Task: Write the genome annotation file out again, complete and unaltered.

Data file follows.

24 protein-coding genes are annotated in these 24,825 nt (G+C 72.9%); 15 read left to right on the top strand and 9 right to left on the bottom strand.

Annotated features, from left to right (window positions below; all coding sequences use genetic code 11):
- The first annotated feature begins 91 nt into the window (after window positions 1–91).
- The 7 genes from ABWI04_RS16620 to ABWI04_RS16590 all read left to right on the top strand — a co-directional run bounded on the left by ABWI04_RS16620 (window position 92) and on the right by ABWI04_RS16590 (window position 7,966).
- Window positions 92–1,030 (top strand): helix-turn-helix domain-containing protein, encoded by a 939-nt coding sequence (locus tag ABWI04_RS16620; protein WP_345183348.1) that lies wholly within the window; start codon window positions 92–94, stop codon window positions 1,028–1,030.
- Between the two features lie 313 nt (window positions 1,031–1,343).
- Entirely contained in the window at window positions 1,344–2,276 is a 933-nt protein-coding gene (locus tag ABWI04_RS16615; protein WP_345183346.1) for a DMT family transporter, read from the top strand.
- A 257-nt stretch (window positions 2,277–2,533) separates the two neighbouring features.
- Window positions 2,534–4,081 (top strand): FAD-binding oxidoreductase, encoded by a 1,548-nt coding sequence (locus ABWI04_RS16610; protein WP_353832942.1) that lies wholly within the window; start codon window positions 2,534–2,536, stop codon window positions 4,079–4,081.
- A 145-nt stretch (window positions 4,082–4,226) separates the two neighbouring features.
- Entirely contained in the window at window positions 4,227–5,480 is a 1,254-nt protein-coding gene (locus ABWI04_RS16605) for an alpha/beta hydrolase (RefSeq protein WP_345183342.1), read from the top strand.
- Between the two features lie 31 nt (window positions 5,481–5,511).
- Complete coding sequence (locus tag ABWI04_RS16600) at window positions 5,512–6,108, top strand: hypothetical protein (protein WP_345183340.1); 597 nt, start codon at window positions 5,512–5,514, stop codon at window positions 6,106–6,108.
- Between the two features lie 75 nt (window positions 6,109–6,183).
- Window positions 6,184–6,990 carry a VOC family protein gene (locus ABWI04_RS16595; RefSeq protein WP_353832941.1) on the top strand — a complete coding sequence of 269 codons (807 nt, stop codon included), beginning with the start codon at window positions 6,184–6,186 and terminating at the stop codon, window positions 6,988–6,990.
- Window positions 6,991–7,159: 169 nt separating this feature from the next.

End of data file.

24 protein-coding genes are annotated in these 24,825 nt (G+C 72.9%); 15 read left to right on the top strand and 9 right to left on the bottom strand.

Annotated features, from left to right (window positions below; all coding sequences use genetic code 11):
- The first annotated feature begins 91 nt into the window (after window positions 1–91).
- The 7 genes from ABWI04_RS16620 to ABWI04_RS16590 all read left to right on the top strand — a co-directional run bounded on the left by ABWI04_RS16620 (window position 92) and on the right by ABWI04_RS16590 (window position 7,966).
- Window positions 92–1,030 (top strand): helix-turn-helix domain-containing protein, encoded by a 939-nt coding sequence (locus tag ABWI04_RS16620; protein WP_345183348.1) that lies wholly within the window; start codon window positions 92–94, stop codon window positions 1,028–1,030.
- Between the two features lie 313 nt (window positions 1,031–1,343).
- Entirely contained in the window at window positions 1,344–2,276 is a 933-nt protein-coding gene (locus tag ABWI04_RS16615; protein WP_345183346.1) for a DMT family transporter, read from the top strand.
- A 257-nt stretch (window positions 2,277–2,533) separates the two neighbouring features.
- Window positions 2,534–4,081 (top strand): FAD-binding oxidoreductase, encoded by a 1,548-nt coding sequence (locus ABWI04_RS16610; protein WP_353832942.1) that lies wholly within the window; start codon window positions 2,534–2,536, stop codon window positions 4,079–4,081.
- A 145-nt stretch (window positions 4,082–4,226) separates the two neighbouring features.
- Entirely contained in the window at window positions 4,227–5,480 is a 1,254-nt protein-coding gene (locus ABWI04_RS16605) for an alpha/beta hydrolase (RefSeq protein WP_345183342.1), read from the top strand.
- Between the two features lie 31 nt (window positions 5,481–5,511).
- Complete coding sequence (locus tag ABWI04_RS16600) at window positions 5,512–6,108, top strand: hypothetical protein (protein WP_345183340.1); 597 nt, start codon at window positions 5,512–5,514, stop codon at window positions 6,106–6,108.
- Between the two features lie 75 nt (window positions 6,109–6,183).
- Window positions 6,184–6,990 carry a VOC family protein gene (locus ABWI04_RS16595; RefSeq protein WP_353832941.1) on the top strand — a complete coding sequence of 269 codons (807 nt, stop codon included), beginning with the start codon at window positions 6,184–6,186 and terminating at the stop codon, window positions 6,988–6,990.
- Window positions 6,991–7,159: 169 nt separating this feature from the next.